Wednesday, February 24, 2010
A week or so ago the power went out. It was Saturday night and only about 7:30 PM, so there was plenty of evening left, and I couldn’t convince my children otherwise.
In moments like these you really see your children’s imaginations come to life. Now my kids are pretty imaginative anyway, but for some reason a loss of power changes all the rules. Everything is new and scary. Bedrooms are taboo, and the living room becomes the open jungle. The family is officially on safari and struggling for their very lives. A large shadow on the wall or the settling of pipes in the floor is reason enough for any or all of the children to scream, huddle together, and bounce on and off Mom and Dad’s lap. The refrigerator is off limits and suddenly everyone needs popcorn. Bedtime is essentially out the window having been replaced with campout by candlelight. This is of course appropriate for a jungle safari. Board games are the peacemaker – that brilliant ray of light at the end of the tunnel and are, at the moment, better than sliced bread.
Normally this would be the perfect opportunity to spend that sought after quality time as a family, but after sickness and plenty of quantity time quality time isn’t exactly appealing to Mom and Dad.
With a box of tissues and a cup of lukewarm tea in my possession I wandered to my little alcove for quarantine and a date with my pillow. Unsurprisingly my passel of children followed my lead joining me and my husband on our full size bed. Earlier that day I could not have predicted that two adults and four children would be enjoying a paper, rock, scissors tournament in my bedroom.
This was only the first of many activities sparked by our sudden power outage. Yes this was becoming an event of Olympic proportions. The shadows which once sent each child running for cover were now a subject of great interest. As a result shadow puppets came to life all over our bedroom walls. These puppets gave rise to the inevitable discussion of monsters and scary stories which Dad quickly squelched. The children abandoned their scary tales easily and immediately replaced them with silly stories – very silly stories which involved varied forms of rhyme, alliteration and fantastic detail. Everyone had a turn and the laughter was infectious.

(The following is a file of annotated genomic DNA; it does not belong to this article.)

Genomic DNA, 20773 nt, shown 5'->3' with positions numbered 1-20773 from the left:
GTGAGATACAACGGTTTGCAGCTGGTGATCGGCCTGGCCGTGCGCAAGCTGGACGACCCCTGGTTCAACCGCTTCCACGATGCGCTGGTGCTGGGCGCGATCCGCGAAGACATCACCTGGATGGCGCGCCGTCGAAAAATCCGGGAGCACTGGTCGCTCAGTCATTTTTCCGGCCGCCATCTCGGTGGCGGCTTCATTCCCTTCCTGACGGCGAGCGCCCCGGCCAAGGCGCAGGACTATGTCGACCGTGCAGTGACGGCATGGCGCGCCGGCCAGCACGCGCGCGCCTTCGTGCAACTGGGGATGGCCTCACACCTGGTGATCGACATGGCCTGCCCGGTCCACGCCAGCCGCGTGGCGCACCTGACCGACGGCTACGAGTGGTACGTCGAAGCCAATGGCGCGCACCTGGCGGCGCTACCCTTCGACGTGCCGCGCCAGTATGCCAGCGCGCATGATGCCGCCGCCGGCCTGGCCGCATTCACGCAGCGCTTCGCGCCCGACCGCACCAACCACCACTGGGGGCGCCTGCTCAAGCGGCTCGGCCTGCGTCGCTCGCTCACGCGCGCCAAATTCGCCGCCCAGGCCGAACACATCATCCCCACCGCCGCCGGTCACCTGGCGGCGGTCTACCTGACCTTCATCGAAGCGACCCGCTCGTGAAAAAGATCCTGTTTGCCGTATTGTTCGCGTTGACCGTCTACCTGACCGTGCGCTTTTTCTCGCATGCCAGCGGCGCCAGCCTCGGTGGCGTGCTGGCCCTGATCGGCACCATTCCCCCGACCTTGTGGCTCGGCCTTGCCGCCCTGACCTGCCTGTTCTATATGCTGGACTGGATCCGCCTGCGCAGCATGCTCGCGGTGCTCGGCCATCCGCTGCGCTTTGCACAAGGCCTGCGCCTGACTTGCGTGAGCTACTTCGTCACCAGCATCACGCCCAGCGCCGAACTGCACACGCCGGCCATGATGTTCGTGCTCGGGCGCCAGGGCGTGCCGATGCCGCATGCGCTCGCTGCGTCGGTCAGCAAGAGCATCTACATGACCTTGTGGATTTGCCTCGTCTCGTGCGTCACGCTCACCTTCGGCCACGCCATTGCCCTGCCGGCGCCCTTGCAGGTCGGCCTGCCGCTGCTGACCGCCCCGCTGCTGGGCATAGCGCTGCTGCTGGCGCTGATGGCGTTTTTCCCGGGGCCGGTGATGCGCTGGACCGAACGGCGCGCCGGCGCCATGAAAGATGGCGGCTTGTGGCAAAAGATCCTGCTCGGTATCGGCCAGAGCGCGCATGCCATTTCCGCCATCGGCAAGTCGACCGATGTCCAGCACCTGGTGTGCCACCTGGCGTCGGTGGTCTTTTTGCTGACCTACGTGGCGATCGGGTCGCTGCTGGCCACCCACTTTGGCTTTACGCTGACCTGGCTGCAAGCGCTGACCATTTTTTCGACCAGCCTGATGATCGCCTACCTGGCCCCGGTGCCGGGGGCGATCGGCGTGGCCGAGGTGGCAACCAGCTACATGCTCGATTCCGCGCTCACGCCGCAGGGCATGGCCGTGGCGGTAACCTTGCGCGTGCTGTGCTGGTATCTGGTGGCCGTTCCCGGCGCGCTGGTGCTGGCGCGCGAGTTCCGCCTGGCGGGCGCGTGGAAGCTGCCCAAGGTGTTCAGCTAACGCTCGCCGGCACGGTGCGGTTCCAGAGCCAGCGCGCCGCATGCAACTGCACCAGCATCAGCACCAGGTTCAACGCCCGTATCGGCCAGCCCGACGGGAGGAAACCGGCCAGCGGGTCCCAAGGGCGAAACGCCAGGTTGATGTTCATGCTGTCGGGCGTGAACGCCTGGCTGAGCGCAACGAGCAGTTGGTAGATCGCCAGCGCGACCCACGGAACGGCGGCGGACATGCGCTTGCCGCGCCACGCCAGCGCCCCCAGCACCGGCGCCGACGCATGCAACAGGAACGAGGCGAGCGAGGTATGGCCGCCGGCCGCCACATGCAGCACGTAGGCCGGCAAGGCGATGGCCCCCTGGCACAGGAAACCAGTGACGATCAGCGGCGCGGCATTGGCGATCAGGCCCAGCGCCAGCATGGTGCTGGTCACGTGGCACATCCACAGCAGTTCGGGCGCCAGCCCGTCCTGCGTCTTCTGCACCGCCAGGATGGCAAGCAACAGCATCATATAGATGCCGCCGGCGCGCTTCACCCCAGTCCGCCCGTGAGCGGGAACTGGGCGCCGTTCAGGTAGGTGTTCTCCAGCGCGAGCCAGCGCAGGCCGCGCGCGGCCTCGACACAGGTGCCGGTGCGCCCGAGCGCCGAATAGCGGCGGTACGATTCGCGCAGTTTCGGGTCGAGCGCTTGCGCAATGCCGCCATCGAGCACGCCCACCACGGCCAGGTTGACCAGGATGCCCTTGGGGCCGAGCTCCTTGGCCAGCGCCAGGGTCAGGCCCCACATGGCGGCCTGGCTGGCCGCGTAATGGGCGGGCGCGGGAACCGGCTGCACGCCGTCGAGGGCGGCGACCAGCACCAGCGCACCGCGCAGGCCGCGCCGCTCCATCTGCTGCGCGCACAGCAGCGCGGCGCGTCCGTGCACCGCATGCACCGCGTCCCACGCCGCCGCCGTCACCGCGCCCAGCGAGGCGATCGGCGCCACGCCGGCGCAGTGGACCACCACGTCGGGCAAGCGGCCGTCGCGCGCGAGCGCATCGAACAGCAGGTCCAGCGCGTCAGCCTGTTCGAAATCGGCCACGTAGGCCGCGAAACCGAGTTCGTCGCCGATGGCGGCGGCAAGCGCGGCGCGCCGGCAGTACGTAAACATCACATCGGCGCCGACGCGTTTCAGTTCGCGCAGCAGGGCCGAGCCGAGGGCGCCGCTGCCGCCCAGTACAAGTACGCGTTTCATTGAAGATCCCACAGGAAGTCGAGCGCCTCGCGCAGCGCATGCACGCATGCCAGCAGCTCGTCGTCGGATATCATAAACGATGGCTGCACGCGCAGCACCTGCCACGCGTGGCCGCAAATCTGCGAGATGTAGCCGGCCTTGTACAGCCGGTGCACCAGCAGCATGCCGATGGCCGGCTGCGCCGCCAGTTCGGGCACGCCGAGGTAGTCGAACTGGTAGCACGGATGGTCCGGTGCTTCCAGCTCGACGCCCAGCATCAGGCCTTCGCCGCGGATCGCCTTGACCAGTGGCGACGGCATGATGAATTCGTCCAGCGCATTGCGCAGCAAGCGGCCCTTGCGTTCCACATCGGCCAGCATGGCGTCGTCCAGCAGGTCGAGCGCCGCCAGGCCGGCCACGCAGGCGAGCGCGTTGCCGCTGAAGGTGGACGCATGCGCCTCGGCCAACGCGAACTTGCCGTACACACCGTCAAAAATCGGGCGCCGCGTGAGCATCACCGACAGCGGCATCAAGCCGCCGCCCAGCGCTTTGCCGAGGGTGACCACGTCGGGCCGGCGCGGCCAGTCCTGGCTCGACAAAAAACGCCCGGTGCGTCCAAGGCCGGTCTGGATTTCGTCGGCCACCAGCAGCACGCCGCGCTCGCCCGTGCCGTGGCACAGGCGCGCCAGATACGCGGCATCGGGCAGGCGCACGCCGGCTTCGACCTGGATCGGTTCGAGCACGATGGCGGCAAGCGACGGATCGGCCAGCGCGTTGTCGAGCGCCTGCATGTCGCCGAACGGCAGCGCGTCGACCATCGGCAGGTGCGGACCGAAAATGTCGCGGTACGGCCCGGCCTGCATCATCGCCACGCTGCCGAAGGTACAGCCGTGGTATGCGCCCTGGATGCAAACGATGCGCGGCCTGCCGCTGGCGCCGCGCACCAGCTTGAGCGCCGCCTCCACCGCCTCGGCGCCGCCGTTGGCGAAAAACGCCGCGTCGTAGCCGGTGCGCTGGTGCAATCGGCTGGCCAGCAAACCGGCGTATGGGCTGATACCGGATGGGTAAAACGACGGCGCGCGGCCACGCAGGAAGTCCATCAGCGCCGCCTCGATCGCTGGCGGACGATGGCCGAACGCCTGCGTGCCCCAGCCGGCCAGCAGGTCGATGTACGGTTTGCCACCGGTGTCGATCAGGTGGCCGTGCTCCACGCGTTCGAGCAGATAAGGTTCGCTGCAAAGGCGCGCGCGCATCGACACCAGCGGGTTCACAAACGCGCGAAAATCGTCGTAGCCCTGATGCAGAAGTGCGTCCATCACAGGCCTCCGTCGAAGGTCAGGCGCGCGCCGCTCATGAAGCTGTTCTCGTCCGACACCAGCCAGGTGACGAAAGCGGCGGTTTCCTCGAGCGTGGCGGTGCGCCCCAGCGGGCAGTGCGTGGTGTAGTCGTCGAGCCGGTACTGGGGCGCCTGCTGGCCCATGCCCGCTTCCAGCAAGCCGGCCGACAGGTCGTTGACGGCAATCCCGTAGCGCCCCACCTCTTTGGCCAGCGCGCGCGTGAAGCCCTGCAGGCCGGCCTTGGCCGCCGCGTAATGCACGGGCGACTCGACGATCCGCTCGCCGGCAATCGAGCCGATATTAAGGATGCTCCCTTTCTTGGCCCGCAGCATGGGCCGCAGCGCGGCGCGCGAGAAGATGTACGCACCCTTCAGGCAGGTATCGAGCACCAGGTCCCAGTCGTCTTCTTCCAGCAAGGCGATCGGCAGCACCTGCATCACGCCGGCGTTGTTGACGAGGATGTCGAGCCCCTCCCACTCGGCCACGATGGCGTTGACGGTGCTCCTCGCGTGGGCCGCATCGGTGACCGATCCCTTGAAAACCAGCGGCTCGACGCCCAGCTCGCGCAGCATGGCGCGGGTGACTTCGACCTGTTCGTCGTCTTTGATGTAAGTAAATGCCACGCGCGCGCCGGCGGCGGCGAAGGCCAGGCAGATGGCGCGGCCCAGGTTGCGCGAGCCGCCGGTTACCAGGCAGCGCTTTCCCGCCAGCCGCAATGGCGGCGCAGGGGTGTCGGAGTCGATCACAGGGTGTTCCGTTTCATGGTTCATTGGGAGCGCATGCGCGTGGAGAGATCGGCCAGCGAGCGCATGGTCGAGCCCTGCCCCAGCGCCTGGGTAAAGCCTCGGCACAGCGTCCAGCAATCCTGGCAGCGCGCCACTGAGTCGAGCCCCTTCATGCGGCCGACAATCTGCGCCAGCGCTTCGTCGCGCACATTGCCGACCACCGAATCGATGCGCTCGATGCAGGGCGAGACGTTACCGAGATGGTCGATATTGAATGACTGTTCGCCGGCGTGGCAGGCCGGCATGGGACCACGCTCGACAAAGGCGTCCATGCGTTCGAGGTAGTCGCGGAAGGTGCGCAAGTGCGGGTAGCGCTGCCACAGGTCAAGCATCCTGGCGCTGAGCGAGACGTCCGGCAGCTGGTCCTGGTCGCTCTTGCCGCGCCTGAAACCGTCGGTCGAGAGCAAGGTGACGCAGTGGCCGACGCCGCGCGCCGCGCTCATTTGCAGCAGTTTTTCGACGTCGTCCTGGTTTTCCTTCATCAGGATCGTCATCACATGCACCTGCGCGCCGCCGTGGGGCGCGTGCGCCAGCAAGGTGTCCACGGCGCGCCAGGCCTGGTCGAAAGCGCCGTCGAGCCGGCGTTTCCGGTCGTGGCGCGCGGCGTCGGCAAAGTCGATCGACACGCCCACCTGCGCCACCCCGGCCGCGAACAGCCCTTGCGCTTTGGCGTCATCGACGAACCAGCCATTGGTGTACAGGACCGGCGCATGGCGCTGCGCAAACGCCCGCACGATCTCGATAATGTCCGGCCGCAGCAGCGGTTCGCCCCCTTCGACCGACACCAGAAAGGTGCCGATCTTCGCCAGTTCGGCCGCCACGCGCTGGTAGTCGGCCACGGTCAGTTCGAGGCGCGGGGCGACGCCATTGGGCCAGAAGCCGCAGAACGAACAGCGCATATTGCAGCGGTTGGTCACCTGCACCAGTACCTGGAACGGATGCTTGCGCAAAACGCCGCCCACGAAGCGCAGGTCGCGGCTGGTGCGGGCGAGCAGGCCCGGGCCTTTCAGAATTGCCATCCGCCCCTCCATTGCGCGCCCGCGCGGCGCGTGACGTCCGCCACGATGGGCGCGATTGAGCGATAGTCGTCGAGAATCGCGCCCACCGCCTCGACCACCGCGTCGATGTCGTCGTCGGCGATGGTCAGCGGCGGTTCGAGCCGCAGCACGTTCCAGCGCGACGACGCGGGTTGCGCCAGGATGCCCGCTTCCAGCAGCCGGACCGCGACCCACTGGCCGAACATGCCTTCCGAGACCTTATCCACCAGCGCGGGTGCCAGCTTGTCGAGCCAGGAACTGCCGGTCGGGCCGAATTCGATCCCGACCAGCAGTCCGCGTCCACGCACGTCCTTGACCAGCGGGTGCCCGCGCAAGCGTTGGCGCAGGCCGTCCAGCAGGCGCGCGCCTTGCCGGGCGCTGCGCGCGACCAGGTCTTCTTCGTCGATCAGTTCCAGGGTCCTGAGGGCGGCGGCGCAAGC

As time skipped along interest was given and taken from board games – Monopoly, Zooreka, Sorry, and Madagascar each had a fair shake. Additionally fascinating realities came to light in the dark.
The first response to the loss of power was not surprising. The children were disappointed that our evening had been altered – no Wii or movie tonight. These are of course traditional Saturday night family activities that would be missed. The kids, however, recovered nicely and with great zeal, but if I ever wondered how entrenched we are in modern technology a simple statement from my son reminded me with a smile. After excusing himself from a much anticipated game of Monopoly my nine-year-old called from an open bathroom door, “If you’re going to start without me, then email me!”
There is something about extreme darkness and an inability to change our situation that produces a need for everyone to be together. Even going to the bathroom can be too much separation, but thank God for the ever present option of email on one’s phone enabling us to keep in contact even at our most vulnerable station.
The overwhelming reality that superseded every game, activity, frustration and fear was the desire to be together and the knowledge that we should be together at all costs. I can hardly remember what we had planned for the evening before we lost power, but once the lights were out our course was determined, and our plans changed. Perhaps we had decided to travel in separate directions and pursue different activities, but thankfully high winds, a blackout, and nervous energy forced us into the same room to laugh, love and learn from each other.
In closing my nine-year-old later suggested that we pretend the lights are out every Saturday because it was so much fun. Sounds like a vote for family time to me, but maybe we could cheat just a little and have some popcorn and hot cocoa to go along with the candlelit craziness.